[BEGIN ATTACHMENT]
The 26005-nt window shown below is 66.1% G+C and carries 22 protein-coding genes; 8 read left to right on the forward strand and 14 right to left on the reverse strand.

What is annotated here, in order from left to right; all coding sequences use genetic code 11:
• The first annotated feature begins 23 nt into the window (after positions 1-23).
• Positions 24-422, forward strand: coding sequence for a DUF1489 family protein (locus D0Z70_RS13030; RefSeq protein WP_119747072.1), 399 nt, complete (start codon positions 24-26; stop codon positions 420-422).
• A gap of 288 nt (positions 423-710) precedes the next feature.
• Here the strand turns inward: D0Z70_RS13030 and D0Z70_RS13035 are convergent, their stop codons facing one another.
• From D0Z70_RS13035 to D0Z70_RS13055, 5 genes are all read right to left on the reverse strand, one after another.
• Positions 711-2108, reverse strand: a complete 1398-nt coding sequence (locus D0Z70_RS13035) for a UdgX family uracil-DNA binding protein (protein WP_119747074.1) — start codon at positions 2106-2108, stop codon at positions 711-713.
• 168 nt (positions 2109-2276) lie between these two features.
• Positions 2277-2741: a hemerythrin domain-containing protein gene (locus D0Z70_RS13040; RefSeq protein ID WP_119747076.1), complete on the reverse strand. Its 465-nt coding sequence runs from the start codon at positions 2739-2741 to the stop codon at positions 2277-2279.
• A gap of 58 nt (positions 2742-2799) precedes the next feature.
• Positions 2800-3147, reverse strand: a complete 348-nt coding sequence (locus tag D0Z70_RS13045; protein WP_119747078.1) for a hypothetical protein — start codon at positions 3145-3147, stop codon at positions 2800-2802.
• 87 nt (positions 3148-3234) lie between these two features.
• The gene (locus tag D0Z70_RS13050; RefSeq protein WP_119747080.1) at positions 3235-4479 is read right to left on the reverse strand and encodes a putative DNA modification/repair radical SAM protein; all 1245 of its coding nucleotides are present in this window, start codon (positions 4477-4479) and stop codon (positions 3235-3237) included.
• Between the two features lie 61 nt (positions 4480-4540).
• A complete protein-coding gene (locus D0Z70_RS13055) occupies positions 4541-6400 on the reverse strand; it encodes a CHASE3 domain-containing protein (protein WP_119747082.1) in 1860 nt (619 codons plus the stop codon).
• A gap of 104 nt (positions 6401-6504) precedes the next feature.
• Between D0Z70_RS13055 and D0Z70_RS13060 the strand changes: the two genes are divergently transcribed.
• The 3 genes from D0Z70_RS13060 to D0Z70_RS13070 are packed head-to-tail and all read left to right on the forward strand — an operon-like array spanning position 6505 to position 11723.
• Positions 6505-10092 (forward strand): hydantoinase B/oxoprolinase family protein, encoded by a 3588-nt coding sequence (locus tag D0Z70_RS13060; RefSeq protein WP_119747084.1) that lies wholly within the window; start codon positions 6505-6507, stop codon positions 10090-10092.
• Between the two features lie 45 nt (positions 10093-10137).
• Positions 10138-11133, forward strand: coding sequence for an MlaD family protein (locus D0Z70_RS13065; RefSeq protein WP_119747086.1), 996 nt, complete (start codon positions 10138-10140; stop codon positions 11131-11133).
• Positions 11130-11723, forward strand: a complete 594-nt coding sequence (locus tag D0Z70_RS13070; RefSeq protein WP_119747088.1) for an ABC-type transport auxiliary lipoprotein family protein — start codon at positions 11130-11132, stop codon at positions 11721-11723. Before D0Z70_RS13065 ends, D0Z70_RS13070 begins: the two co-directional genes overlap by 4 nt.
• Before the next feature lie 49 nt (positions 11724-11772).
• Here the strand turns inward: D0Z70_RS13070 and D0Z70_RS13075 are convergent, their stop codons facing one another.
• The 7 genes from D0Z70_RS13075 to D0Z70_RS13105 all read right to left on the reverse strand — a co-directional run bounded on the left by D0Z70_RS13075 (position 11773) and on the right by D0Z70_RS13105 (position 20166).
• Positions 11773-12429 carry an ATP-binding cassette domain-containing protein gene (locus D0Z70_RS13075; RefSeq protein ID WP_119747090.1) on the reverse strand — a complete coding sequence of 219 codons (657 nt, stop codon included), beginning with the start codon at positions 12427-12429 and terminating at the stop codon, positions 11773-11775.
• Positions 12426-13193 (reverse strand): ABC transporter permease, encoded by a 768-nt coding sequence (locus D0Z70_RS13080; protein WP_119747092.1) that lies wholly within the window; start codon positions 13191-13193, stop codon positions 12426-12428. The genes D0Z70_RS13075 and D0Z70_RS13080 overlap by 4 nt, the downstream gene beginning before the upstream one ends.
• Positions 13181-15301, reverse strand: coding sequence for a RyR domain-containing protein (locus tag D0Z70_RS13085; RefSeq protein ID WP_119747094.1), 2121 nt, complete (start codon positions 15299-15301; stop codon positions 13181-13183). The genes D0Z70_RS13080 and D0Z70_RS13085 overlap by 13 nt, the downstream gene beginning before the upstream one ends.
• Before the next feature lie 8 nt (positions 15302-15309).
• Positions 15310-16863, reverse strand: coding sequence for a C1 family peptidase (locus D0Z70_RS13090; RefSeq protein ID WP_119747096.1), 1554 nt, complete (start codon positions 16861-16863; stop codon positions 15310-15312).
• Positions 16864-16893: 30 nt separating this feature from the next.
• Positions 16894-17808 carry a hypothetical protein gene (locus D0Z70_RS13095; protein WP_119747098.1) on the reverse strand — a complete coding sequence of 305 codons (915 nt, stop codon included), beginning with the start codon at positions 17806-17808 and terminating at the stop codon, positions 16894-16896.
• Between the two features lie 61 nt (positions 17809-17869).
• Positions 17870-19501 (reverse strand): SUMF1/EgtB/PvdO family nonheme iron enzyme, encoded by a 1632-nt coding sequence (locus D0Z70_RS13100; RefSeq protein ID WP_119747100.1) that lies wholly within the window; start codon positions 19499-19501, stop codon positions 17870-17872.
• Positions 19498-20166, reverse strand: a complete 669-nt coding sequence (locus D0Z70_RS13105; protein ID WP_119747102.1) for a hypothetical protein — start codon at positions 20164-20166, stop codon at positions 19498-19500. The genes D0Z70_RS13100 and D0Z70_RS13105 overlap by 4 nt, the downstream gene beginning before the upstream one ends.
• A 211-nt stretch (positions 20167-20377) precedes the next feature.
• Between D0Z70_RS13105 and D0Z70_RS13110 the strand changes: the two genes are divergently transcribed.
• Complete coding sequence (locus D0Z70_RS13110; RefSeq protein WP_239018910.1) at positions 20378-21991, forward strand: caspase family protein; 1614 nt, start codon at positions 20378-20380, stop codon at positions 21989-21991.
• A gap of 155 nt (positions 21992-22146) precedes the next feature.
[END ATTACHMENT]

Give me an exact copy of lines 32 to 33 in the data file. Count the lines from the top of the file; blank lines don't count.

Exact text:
• Positions 16864-16893: 30 nt separating this feature from the next.
• Positions 16894-17808 carry a hypothetical protein gene (locus D0Z70_RS13095; protein WP_119747098.1) on the reverse strand — a complete coding sequence of 305 codons (915 nt, stop codon included), beginning with the start codon at positions 17806-17808 and terminating at the stop codon, positions 16894-16896.